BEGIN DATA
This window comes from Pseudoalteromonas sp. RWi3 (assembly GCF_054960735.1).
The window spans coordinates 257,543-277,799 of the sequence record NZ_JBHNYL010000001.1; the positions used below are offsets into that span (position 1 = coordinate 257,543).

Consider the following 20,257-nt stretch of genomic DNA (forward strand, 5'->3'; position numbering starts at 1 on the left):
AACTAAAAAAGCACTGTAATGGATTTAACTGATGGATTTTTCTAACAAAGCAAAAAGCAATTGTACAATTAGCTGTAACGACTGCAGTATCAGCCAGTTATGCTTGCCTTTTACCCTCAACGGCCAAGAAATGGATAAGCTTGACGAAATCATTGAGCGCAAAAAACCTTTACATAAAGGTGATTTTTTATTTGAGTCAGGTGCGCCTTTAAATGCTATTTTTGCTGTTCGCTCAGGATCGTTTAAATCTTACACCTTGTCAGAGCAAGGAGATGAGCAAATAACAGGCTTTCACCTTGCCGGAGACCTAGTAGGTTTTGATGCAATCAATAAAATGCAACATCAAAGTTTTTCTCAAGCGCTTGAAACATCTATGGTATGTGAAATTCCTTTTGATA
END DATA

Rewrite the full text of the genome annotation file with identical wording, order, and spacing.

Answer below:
This window comes from Pseudoalteromonas sp. RWi3 (assembly GCF_054960735.1).
The window spans coordinates 257,543-277,799 of the sequence record NZ_JBHNYL010000001.1; the positions used below are offsets into that span (position 1 = coordinate 257,543).

Consider the following 20,257-nt stretch of genomic DNA (forward strand, 5'->3'; position numbering starts at 1 on the left):
AACTAAAAAAGCACTGTAATGGATTTAACTGATGGATTTTTCTAACAAAGCAAAAAGCAATTGTACAATTAGCTGTAACGACTGCAGTATCAGCCAGTTATGCTTGCCTTTTACCCTCAACGGCCAAGAAATGGATAAGCTTGACGAAATCATTGAGCGCAAAAAACCTTTACATAAAGGTGATTTTTTATTTGAGTCAGGTGCGCCTTTAAATGCTATTTTTGCTGTTCGCTCAGGATCGTTTAAATCTTACACCTTGTCAGAGCAAGGAGATGAGCAAATAACAGGCTTTCACCTTGCCGGAGACCTAGTAGGTTTTGATGCAATCAATAAAATGCAACATCAAAGTTTTTCTCAAGCGCTTGAAACATCTATGGTATGTGAAATTCCTTTTGATA